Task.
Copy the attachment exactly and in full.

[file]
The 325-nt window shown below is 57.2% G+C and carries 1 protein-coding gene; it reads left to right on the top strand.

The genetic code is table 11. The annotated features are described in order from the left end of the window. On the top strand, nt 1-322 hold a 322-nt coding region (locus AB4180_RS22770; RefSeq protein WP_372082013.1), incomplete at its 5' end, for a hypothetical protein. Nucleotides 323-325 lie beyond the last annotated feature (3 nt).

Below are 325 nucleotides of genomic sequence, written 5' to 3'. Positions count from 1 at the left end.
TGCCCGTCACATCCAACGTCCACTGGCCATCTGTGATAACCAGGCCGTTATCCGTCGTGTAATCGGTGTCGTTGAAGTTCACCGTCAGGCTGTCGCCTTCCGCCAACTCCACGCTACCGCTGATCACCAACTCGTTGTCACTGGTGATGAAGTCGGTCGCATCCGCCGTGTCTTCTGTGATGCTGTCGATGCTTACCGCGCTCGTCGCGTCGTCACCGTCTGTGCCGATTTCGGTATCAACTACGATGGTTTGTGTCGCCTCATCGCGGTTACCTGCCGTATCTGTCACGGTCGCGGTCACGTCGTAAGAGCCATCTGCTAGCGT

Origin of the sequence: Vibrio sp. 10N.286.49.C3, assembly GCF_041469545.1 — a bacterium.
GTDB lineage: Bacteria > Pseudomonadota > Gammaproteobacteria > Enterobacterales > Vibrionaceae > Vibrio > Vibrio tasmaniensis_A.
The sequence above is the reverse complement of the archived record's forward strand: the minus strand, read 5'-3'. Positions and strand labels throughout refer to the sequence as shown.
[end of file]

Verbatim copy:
The 325-nt window shown below is 57.2% G+C and carries 1 protein-coding gene; it reads left to right on the top strand.

The genetic code is table 11. The annotated features are described in order from the left end of the window. On the top strand, nt 1-322 hold a 322-nt coding region (locus AB4180_RS22770; RefSeq protein WP_372082013.1), incomplete at its 5' end, for a hypothetical protein. Nucleotides 323-325 lie beyond the last annotated feature (3 nt).

Below are 325 nucleotides of genomic sequence, written 5' to 3'. Positions count from 1 at the left end.
TGCCCGTCACATCCAACGTCCACTGGCCATCTGTGATAACCAGGCCGTTATCCGTCGTGTAATCGGTGTCGTTGAAGTTCACCGTCAGGCTGTCGCCTTCCGCCAACTCCACGCTACCGCTGATCACCAACTCGTTGTCACTGGTGATGAAGTCGGTCGCATCCGCCGTGTCTTCTGTGATGCTGTCGATGCTTACCGCGCTCGTCGCGTCGTCACCGTCTGTGCCGATTTCGGTATCAACTACGATGGTTTGTGTCGCCTCATCGCGGTTACCTGCCGTATCTGTCACGGTCGCGGTCACGTCGTAAGAGCCATCTGCTAGCGT

Origin of the sequence: Vibrio sp. 10N.286.49.C3, assembly GCF_041469545.1 — a bacterium.
GTDB lineage: Bacteria > Pseudomonadota > Gammaproteobacteria > Enterobacterales > Vibrionaceae > Vibrio > Vibrio tasmaniensis_A.
The sequence above is the reverse complement of the archived record's forward strand: the minus strand, read 5'-3'. Positions and strand labels throughout refer to the sequence as shown.